Goals of the project
Education for pharmacy students requires specialized training in the preparation of parenteral (injectable) products. The cost to build a compounding facility compliant with national regulatory requirements (USP 797) is $1 million or greater. Materials for training (medications, intravenous fluids, syringes, etc.) are very expensive and cannot be reused. In order to minimize cost and optimize student training, faculty, staff, and students within the Purdue University College of Pharmacy and Purdue’s Envision Center designed and developed a unique, USP 797 compliant VIC based on video game technology (Unity). The first goal associated with this project was to create a virtual learning environment that could be updated as regulatory requirements change, with the only expense being programming versus construction. The second goal was to afford students advanced opportunities to practice techniques associated with preparing parenteral products. The third goal was to expand the utility of the VIC to include other colleges of pharmacy, pharmacy technician training programs, hospitals and health-systems, the pharmaceutical industry and any other institutions/organizations associated with the preparation of parenteral products and the certification of individuals involved with this practice.
Nature of the Collaboration
This project evolved when the lead, Dr. Steve Abel, met Steve Dunlop while hosting a guest at the Envision Center. The two engaged in dialogue regarding possible mutually beneficial collaboration. Almost immediately the VIC was identified as a priority and opportunity. At the time, John B. Hertig was a student working closely with Dr. Abel within the College of Pharmacy. Dr. Hertig returned to Purdue University in 2011 to join the Center for Medication Safety Advancement. He immediately reunited with the VIC team to continue project development. The initial collaboration was enhanced through a competitive grant process through Purdue’s Office of the Provost where Dr. Abel successfully garnered a $70,000 instructional innovation grant that was supplemented by $15,000 from the College of Pharmacy Dean and $15,000 from Dr. Abel’s home department, Pharmacy Practice. The project included several computer graphics and technology undergraduate and graduate students who have facilitated development of the VIC over time. From inception, this innovative project has been a complete team effort.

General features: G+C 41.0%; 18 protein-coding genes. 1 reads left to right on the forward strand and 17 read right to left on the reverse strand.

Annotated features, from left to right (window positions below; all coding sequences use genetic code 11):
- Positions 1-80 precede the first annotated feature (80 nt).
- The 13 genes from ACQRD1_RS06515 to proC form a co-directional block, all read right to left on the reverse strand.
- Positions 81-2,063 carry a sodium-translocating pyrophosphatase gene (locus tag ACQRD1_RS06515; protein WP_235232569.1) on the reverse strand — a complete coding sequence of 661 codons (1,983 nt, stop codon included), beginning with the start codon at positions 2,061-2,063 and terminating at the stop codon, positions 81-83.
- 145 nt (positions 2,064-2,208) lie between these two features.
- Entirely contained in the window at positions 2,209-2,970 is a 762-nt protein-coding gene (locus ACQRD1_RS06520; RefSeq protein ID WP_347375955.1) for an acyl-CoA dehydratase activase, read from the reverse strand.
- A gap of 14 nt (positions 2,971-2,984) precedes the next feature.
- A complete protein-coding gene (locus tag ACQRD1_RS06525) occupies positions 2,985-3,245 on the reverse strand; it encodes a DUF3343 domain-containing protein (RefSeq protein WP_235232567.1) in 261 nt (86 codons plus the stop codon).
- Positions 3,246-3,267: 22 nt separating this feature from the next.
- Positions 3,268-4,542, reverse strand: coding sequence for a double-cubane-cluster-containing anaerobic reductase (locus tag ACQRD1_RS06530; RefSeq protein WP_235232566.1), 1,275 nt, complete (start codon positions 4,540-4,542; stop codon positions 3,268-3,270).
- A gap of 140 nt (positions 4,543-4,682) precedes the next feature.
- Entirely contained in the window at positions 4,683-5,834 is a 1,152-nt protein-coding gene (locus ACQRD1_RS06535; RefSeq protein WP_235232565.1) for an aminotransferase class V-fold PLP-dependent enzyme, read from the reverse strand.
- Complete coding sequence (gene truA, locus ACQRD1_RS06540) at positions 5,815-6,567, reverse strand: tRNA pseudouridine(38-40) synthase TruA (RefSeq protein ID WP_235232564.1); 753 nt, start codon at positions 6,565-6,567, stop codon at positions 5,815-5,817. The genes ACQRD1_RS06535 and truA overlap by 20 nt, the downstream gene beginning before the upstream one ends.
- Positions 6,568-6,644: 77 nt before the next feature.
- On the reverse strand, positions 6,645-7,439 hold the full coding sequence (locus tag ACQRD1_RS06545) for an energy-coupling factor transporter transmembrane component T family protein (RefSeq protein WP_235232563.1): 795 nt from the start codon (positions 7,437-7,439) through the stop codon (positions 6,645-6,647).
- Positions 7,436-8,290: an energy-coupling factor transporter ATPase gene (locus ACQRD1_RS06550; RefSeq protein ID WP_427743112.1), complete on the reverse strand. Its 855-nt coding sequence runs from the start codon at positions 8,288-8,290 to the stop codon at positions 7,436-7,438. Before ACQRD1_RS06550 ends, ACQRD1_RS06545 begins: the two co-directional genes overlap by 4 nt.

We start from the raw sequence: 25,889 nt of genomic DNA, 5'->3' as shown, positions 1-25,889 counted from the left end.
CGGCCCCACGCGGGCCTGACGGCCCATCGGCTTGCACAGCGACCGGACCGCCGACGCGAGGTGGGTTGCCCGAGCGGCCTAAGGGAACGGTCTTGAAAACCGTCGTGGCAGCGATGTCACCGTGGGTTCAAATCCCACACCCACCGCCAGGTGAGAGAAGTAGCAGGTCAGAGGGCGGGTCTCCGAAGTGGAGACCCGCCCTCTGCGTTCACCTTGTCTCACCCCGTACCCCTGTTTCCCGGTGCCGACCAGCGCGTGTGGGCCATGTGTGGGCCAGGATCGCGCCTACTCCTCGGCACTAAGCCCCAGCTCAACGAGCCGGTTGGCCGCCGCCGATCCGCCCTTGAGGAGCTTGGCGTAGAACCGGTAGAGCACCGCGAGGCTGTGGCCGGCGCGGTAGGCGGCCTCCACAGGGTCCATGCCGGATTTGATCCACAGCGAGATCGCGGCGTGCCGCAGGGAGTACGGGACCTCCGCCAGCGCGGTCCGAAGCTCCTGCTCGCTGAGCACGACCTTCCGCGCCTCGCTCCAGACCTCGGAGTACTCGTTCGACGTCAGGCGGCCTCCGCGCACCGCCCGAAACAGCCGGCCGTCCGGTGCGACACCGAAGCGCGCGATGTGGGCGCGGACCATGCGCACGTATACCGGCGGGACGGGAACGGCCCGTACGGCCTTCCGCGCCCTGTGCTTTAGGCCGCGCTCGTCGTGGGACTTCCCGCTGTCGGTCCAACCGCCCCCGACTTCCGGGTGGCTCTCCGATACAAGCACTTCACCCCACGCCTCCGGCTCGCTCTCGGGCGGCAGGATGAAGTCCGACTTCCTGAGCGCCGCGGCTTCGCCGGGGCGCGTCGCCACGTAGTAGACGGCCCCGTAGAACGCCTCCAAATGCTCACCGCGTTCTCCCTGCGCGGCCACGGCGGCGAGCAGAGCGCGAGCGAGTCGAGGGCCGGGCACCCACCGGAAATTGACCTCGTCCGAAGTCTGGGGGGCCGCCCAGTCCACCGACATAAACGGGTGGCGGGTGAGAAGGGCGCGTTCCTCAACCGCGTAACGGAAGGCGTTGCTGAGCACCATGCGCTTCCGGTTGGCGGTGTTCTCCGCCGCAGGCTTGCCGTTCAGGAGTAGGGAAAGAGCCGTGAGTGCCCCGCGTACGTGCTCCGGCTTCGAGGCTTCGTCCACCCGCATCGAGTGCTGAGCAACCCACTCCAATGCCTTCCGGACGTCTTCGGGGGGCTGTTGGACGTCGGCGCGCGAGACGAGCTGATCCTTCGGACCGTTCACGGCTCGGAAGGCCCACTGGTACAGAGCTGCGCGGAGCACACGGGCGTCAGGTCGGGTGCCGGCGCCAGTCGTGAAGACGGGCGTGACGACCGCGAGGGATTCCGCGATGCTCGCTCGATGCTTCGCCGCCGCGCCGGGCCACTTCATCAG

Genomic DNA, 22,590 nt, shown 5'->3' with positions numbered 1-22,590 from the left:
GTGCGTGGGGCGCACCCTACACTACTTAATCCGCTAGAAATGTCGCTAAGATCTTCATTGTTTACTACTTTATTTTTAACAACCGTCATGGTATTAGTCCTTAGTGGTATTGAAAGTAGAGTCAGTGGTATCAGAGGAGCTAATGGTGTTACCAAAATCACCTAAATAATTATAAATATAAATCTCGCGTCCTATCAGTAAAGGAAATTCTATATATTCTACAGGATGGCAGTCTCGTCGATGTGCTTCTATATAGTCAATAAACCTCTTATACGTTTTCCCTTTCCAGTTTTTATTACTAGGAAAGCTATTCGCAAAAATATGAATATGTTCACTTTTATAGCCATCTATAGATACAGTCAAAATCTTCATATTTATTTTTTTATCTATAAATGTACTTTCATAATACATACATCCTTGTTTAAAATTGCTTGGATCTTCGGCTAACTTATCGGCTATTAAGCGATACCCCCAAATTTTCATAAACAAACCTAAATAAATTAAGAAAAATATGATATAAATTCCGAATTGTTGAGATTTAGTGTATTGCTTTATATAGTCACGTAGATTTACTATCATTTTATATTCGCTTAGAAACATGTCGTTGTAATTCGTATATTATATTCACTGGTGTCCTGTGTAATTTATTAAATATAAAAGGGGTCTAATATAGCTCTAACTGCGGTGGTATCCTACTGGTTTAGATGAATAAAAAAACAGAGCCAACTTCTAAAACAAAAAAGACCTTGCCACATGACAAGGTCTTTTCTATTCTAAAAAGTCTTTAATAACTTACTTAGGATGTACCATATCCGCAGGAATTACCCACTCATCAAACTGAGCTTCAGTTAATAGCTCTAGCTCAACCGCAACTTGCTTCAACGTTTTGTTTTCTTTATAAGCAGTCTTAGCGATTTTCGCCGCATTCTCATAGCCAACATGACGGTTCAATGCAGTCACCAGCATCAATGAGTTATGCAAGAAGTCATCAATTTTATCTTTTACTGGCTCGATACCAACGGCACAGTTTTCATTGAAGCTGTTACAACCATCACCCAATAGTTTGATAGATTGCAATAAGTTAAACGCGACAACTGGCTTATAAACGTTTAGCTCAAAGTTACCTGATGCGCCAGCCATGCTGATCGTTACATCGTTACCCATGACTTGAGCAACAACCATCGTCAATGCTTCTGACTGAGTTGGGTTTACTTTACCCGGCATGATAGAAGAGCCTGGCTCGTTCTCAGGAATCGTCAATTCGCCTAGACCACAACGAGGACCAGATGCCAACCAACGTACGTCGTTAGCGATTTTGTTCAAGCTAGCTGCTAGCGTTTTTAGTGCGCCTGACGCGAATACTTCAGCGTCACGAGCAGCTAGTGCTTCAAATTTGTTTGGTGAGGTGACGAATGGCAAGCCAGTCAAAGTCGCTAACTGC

The skills and tools utilized in this project included visits and photo sessions in actual cleanroom environments to facilitate computer graphics technology student understanding of the environment they were charged to create. Pharmacy students created the design and layout of the VIC based on regulatory standards as well as usual practice settings. Pharmacy students also created training exercises included within the cleanroom. Pharmacy students identified and secured permission to utilize actual product labeling from medical and pharmaceutical companies for the VIC, to assure reality of the student experience. Programming and VIC interfaces, including manipulation and feedback functionality, advanced significantly when the project was transferred to the Unity game engine.
The tools and equipment used to create the project, as it exists now include the Unity game engine and standard computers for programming.
Within the Purdue Envision Center there is an immersive “cave” environment. Our initial efforts were focused on creating an immersive experience for on-campus students. While this was highly effective as an educational tool, it lacked the overall utility and transferability for other settings (Am J Pharmaceut Ed 75(1) Article 7:1-7,2011). For this reason we have diverted our attention to the online version of the VIC, which can be accessed anywhere in the world. Improvements made in the online version are then transferred into the immersive environment.
Nearly every step of this project resulted in a major milestone. Our greatest successes included permission to use the actual medication labels within the virtual environment, making it completely realistic and the transfer of VIC to the Unity game engine.
Our initial challenge was funding. We were very fortunate to have the opportunity to apply for and secure an instructional innovation grant.
This project yielded the one and only trademarked VIC. There is one other product created using Unity that has similarities but lacks regulatory compliance and data accuracy.
Innovations, impact and successes
To date we have one refereed publication and a second under review. We have trained over 2,100 students using the technology. Based on our model, nearly 50% of students report improved comfort in explaining parenteral compounding, a hallmark of safe practice.
We have inter-university collaboration with the University of Toledo and the University of Michigan. Various health-systems and insurance companies have expressed interest. Industrial partners include Baxter (China) and Dr. Reddy’s Labs (India).